Do You Know the Essentials of a Legal Contract?

This post is in: Business

2-14-1If you’ve ever been in court, chances are there has been a contract involved. Contract law is perhaps THE most litigated issue in the United States. So, understanding how to read and write a contract may be one of the most important business lessons you’ll ever learn.

Contract fights are typically over one of 3 things:

  1. Enforcing a Contract
  2. Interpreting a Contract
  3. Voiding a Contract

To win an enforcement battle, your first line of defense is having a legal contract in the first place. That means it needs to be written properly, and contain the 10 essential elements:

  • Offer
  • Acceptance
  • Consideration
  • Date
  • Signatures
  • Correct Names
  • Authorized Signers
  • Clarity
  • Completeness
  • Jurisdiction

We go through each of these essential elements in our product, 10 Things You Must Know to Write a Legal Contract. Without them, your contract likely won’t withstand a challenge. And, while all 10 factors are important, the first 5 are super-critical. For example, a contract that doesn’t have a clear start date, will likely not be upheld. And, unless consideration (something of value) passes between the parties, it’s not going to make the cut, legally.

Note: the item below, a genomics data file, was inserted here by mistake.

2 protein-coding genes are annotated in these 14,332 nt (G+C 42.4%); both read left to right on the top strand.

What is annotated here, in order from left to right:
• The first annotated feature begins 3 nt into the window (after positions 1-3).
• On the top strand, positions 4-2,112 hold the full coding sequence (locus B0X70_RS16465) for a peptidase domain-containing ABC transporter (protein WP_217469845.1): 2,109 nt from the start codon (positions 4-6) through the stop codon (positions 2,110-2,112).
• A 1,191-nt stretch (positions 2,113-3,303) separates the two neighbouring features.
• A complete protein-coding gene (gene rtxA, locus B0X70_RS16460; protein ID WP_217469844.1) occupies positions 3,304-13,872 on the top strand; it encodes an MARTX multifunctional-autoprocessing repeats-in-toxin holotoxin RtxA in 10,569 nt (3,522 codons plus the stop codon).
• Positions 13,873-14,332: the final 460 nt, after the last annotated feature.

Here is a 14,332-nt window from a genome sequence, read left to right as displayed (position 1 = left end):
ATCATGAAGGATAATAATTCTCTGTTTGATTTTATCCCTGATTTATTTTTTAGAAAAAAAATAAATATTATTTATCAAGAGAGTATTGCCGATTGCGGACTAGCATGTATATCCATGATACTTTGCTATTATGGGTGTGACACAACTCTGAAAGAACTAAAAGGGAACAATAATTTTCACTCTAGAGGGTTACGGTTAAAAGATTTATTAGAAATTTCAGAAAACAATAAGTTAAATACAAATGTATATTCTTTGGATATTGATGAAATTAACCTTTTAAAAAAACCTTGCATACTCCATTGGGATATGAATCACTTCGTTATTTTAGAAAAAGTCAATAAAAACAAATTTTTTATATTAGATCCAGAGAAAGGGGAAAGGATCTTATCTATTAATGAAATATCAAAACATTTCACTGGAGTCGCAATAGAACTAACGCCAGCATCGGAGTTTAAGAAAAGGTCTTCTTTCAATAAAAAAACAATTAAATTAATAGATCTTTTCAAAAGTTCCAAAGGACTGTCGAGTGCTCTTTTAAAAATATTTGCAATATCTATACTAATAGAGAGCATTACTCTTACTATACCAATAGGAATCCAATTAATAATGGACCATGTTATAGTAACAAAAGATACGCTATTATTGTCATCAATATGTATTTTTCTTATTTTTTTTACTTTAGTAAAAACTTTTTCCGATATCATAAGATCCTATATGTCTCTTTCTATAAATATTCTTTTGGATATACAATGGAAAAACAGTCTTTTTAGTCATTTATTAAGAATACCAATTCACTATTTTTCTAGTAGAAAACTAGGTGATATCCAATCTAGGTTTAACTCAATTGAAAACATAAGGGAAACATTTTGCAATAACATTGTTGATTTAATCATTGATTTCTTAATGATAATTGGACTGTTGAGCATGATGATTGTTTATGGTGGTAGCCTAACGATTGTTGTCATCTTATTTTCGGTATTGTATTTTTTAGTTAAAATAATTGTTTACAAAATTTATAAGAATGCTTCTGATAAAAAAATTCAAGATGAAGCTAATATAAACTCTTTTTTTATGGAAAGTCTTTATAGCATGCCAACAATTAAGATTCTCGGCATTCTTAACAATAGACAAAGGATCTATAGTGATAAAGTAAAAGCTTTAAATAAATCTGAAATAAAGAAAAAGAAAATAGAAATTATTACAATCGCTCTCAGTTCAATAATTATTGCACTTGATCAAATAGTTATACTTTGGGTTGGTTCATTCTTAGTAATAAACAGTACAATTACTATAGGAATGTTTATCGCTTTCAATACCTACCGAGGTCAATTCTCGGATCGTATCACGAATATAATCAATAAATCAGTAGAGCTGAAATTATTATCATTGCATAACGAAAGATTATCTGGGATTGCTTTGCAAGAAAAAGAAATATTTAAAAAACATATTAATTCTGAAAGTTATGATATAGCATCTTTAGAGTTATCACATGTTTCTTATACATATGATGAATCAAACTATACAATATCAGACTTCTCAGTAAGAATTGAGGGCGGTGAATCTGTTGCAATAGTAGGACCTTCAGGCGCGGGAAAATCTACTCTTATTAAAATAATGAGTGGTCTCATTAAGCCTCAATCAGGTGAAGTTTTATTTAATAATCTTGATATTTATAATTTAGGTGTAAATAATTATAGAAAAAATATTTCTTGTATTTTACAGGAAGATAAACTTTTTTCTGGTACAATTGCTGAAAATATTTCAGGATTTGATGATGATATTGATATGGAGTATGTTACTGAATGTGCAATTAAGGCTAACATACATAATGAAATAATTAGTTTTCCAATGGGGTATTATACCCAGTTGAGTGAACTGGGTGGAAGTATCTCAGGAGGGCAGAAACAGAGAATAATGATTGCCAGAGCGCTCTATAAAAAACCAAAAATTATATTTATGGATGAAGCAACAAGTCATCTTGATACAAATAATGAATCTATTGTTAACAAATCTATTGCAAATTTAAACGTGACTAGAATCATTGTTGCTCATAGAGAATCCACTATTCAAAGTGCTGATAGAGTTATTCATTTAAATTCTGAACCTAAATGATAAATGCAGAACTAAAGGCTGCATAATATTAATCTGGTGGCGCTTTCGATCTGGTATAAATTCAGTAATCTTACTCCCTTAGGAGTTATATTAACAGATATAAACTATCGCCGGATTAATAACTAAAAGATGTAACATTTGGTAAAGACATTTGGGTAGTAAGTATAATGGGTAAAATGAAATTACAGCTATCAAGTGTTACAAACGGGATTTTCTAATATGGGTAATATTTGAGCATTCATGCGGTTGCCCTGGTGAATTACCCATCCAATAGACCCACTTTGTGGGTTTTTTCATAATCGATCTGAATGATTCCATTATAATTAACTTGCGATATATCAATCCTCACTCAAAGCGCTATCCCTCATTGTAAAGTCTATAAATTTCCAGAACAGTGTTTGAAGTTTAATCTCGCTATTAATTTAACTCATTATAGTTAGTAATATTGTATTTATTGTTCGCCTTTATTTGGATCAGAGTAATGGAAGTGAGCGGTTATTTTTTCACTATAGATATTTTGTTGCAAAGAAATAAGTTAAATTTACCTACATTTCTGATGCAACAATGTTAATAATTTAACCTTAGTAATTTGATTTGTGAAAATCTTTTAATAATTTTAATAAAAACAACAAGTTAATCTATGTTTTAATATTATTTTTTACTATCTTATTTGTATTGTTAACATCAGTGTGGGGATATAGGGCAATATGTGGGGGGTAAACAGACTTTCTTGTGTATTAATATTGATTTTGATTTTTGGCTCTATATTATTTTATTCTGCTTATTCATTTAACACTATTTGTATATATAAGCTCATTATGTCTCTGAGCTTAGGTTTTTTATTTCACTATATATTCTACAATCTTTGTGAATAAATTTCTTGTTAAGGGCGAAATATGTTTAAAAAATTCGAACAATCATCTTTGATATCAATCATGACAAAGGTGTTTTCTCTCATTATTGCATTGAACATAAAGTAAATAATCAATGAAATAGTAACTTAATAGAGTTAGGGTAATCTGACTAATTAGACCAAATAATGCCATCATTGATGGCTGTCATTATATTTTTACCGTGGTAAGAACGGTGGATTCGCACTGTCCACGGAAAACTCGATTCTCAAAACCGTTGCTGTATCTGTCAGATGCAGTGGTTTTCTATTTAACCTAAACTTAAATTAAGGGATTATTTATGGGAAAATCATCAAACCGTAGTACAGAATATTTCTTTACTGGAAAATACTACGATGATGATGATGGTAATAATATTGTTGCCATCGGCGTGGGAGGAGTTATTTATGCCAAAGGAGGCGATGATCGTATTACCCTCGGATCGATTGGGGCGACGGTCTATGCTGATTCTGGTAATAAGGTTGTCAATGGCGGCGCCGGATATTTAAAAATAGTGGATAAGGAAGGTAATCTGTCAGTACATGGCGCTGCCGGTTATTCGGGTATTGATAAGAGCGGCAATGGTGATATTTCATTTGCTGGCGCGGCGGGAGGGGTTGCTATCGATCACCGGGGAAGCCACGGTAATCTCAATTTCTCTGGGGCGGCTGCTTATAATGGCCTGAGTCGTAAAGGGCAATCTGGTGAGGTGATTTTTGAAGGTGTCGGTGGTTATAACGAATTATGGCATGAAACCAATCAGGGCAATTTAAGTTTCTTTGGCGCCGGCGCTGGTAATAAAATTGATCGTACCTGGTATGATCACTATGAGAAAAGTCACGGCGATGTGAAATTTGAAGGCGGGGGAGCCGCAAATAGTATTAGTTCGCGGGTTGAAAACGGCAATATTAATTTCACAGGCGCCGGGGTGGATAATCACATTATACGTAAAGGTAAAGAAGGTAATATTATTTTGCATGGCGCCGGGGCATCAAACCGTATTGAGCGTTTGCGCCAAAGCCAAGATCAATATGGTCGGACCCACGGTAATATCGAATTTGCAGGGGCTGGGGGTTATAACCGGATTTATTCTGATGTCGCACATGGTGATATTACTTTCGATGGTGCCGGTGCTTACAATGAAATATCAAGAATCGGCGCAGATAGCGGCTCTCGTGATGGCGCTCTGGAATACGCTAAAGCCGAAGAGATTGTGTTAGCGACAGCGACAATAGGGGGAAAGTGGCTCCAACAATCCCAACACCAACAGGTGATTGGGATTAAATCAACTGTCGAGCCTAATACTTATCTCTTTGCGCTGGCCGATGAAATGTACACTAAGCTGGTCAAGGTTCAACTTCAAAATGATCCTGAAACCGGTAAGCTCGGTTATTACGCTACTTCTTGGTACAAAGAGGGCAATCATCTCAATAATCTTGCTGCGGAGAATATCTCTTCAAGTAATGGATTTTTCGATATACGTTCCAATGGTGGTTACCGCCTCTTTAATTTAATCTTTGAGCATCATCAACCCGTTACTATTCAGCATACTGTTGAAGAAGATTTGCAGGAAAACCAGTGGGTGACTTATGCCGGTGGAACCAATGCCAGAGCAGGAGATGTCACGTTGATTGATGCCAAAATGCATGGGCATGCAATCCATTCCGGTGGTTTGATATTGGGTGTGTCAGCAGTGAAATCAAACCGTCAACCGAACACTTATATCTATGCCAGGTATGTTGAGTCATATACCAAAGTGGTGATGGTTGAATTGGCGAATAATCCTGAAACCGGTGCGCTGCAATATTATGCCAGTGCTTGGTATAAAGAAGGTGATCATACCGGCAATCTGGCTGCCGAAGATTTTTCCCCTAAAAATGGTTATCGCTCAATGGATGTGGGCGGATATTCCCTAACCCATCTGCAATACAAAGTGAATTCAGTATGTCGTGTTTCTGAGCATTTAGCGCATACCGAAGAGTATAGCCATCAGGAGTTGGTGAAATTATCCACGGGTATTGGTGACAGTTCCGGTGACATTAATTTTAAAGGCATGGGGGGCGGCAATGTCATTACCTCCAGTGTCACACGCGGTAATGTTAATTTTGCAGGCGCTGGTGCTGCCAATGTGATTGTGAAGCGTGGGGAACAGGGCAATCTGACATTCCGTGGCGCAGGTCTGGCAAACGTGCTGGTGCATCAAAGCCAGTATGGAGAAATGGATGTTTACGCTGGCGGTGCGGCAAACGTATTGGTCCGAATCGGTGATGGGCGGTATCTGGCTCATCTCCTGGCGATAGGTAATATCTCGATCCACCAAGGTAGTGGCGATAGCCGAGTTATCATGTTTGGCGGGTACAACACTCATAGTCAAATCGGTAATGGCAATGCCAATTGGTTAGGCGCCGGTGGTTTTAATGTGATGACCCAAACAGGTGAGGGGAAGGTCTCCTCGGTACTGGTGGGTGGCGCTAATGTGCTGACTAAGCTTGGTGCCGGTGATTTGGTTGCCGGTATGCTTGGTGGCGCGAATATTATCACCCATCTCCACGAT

The next dispute area is over interpretation. This sounds simple: What does the contract say? But as so many of us know, what we say and what we mean are not always the same thing. What seems crystal clear to you may be interpreted in a completely different way by someone else, and vice-versa.

With contracts, clarity is king. To make a contract legally enforceable, it has to say exactly what it means. Assumptions, or unwritten obligations are absolute no-nos in writing an enforceable, legal agreement.

The third leg of contract law disputes centers around voiding a contract. It really goes hand-in-hand with enforcement, except in this case, the party suing is trying to get out of an agreement.

This is where a good knowledge of contracts can help you. Sometimes, your problem isn’t forcing another party to uphold their side of a bargain. Sometimes, your problem is getting out of a deal that either isn’t what you thought it was, just isn’t possible to complete. In this case, finding a defect in the contract could be your way out, without expensive litigation and legal fees.

Contracts are an essential piece of business life. Make sure you know what you’re getting into before you sign on the dotted line.

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